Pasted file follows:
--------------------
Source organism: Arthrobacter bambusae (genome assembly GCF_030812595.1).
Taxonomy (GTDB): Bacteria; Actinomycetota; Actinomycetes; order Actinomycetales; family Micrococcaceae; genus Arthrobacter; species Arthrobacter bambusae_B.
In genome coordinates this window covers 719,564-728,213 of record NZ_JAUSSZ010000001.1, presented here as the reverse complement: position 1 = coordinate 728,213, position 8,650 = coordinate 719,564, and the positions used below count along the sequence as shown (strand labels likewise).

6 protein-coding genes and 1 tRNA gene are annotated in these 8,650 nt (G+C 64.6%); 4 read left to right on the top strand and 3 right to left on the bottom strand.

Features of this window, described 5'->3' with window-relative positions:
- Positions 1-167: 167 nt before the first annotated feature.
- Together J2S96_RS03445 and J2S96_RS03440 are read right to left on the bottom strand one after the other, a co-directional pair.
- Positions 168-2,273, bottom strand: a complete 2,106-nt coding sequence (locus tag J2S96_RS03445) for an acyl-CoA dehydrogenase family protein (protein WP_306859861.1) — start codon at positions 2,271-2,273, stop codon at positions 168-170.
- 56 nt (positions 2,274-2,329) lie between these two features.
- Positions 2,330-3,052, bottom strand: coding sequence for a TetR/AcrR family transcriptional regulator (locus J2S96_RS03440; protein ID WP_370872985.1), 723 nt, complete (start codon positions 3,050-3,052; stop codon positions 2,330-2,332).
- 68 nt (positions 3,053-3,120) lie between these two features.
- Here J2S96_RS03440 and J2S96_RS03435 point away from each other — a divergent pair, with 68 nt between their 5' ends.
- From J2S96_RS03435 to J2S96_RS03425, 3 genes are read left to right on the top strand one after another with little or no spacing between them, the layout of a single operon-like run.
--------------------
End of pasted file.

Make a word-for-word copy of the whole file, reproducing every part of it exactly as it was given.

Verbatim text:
Source organism: Arthrobacter bambusae (genome assembly GCF_030812595.1).
Taxonomy (GTDB): Bacteria; Actinomycetota; Actinomycetes; order Actinomycetales; family Micrococcaceae; genus Arthrobacter; species Arthrobacter bambusae_B.
In genome coordinates this window covers 719,564-728,213 of record NZ_JAUSSZ010000001.1, presented here as the reverse complement: position 1 = coordinate 728,213, position 8,650 = coordinate 719,564, and the positions used below count along the sequence as shown (strand labels likewise).

6 protein-coding genes and 1 tRNA gene are annotated in these 8,650 nt (G+C 64.6%); 4 read left to right on the top strand and 3 right to left on the bottom strand.

Features of this window, described 5'->3' with window-relative positions:
- Positions 1-167: 167 nt before the first annotated feature.
- Together J2S96_RS03445 and J2S96_RS03440 are read right to left on the bottom strand one after the other, a co-directional pair.
- Positions 168-2,273, bottom strand: a complete 2,106-nt coding sequence (locus tag J2S96_RS03445) for an acyl-CoA dehydrogenase family protein (protein WP_306859861.1) — start codon at positions 2,271-2,273, stop codon at positions 168-170.
- 56 nt (positions 2,274-2,329) lie between these two features.
- Positions 2,330-3,052, bottom strand: coding sequence for a TetR/AcrR family transcriptional regulator (locus J2S96_RS03440; protein ID WP_370872985.1), 723 nt, complete (start codon positions 3,050-3,052; stop codon positions 2,330-2,332).
- 68 nt (positions 3,053-3,120) lie between these two features.
- Here J2S96_RS03440 and J2S96_RS03435 point away from each other — a divergent pair, with 68 nt between their 5' ends.
- From J2S96_RS03435 to J2S96_RS03425, 3 genes are read left to right on the top strand one after another with little or no spacing between them, the layout of a single operon-like run.